It’s no surprise that first-time home buyers often have the most questions about the financing part of the home buying process, which usually includes the different types of mortgages. FHA, VA and USDA are some types of mortgages you may have heard of, but today we’re going to look at one of the most common types of mortgages for home buyers, the conventional mortgage, which is also known as a conventional loan.
What is Considered a Conventional Mortgage?
A conventional mortgage is a loan that is not included in a specific government program, and may be offered by banks, credit unions, mortgage brokers or online lenders.¹ Conventional loan terms and rates can vary significantly among lenders because they don’t have to stick to strict guidelines like a government program loan requires. It’s important to consider your options and make sure you understand the terms that are being offered.
Conforming and Non-conforming are the two main categories of conventional loans. Conforming loans have limits on the maximum loan amounts that are set by the government while other rules for these types of loans are set by Fannie Mae or Freddie Mac. As far as Non-conforming loans go, eligibility, pricing and features depend on the lender, so it’s typically best to consider numerous lenders before making a final decision.²
You can learn more about Conforming and Non-conforming loans from the Consumer Financial Protection Bureau, as well as other home financing terms. Remember, the choice of lender is always up to you.
Conventional Mortgage Requirements
One of the requirements of a conventional loan is a down payment, which can now be as low as 5%.³ If your down payment is less than 20%, there is a good chance that your lender will require you to have Private Mortgage Insurance (PMI). PMI is a risk-based insurance, so the premiums depend on your credit and the amount of your down payment.⁴
Here are some documents that you may need when applying for a conventional mortgage loan:⁵
- 30 days of pay stubs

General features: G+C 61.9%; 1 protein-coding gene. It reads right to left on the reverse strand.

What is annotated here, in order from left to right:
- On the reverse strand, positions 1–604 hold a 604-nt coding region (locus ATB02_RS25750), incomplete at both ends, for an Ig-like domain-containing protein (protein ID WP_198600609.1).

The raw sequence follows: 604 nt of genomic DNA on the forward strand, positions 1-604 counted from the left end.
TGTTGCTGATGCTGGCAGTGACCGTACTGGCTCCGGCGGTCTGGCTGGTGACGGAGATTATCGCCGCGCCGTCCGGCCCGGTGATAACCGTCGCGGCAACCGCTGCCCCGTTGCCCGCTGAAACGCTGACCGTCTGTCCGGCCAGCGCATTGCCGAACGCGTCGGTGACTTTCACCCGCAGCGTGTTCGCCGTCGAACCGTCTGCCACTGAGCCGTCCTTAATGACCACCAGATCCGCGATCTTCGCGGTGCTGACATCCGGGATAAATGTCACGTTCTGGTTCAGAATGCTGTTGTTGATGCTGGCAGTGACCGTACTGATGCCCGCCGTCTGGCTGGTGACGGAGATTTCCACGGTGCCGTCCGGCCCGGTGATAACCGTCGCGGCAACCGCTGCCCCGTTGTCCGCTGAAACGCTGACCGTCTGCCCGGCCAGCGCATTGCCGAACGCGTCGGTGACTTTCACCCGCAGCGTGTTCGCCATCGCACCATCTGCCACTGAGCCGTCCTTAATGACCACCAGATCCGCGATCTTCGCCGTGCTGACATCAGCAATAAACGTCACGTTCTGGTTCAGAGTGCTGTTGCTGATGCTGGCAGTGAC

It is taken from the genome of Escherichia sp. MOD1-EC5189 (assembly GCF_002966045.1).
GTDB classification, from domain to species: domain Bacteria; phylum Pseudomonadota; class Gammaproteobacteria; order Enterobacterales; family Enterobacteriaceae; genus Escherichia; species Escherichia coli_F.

- 2 years of federal tax returns if self-employed or have rental properties or non-salary income (retirement, pension, etc.)
- 60 days of bank statements, all pages
- 2 years of W-2 statements
- Social security, retirement, and/or pension award letters and 2 years’ 1099s
- Proof of your identity (typically a drivers’ license or non-driver ID)
- Social security number
Advantages of a Conventional Mortgage
Conventional mortgages offer many advantages to home buyers, making it the preferred loan option for about 60% of mortgage borrowers.⁶ Conventional loans typically cost less over the life of the loan than FHA loans, but can be more difficult to get partly because they often have higher credit score requirements. Conventional loan financing may also not be available for manufactured homes unless land is also included.
A conventional mortgage can be intriguing to some home buyers, however it’s important to understand that there are multiple loan options and that not all home loans are the same. Some home loan options include conventional, FHA or special programs (i.e. VA, USDA).
As a first-time home buyer OR an experienced home buyer, there’s a lot of information that you need to gather. So, it’s important to do your research, compare loan options, and make sure that you have a good grasp on any financing lingo you may run into.